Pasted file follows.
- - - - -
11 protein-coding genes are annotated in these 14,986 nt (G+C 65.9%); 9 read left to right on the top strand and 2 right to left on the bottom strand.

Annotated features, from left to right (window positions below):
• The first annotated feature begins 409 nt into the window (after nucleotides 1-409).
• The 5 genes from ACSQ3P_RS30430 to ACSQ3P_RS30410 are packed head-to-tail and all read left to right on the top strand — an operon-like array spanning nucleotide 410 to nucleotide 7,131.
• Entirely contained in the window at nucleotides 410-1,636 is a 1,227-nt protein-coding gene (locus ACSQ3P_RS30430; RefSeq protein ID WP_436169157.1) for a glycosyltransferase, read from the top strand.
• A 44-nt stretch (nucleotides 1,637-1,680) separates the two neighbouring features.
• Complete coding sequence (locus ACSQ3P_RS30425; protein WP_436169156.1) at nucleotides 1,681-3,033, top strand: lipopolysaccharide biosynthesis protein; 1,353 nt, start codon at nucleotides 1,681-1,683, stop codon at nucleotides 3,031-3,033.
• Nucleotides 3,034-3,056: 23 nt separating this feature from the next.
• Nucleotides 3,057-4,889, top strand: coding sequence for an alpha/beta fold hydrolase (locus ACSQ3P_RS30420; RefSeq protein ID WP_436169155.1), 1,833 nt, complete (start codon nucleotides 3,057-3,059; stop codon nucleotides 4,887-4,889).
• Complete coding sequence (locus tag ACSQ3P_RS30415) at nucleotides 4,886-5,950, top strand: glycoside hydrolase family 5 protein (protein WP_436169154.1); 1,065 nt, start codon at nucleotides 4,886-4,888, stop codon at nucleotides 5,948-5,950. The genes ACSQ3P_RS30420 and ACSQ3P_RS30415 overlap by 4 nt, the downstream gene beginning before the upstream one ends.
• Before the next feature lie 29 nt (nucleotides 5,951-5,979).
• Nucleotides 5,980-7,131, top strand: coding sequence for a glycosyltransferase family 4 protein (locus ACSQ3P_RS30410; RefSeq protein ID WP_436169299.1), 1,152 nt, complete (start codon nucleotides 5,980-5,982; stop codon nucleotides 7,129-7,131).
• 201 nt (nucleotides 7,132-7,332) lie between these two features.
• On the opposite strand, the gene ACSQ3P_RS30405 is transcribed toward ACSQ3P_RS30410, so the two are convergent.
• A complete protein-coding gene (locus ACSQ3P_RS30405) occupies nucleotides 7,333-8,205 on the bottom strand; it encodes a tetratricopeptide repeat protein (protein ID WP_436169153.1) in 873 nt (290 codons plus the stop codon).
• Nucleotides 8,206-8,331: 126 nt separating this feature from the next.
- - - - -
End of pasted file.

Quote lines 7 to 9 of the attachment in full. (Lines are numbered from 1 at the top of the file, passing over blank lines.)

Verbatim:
• Complete coding sequence (locus ACSQ3P_RS30425; protein WP_436169156.1) at nucleotides 1,681-3,033, top strand: lipopolysaccharide biosynthesis protein; 1,353 nt, start codon at nucleotides 1,681-1,683, stop codon at nucleotides 3,031-3,033.
• Nucleotides 3,034-3,056: 23 nt separating this feature from the next.
• Nucleotides 3,057-4,889, top strand: coding sequence for an alpha/beta fold hydrolase (locus ACSQ3P_RS30420; RefSeq protein ID WP_436169155.1), 1,833 nt, complete (start codon nucleotides 3,057-3,059; stop codon nucleotides 4,887-4,889).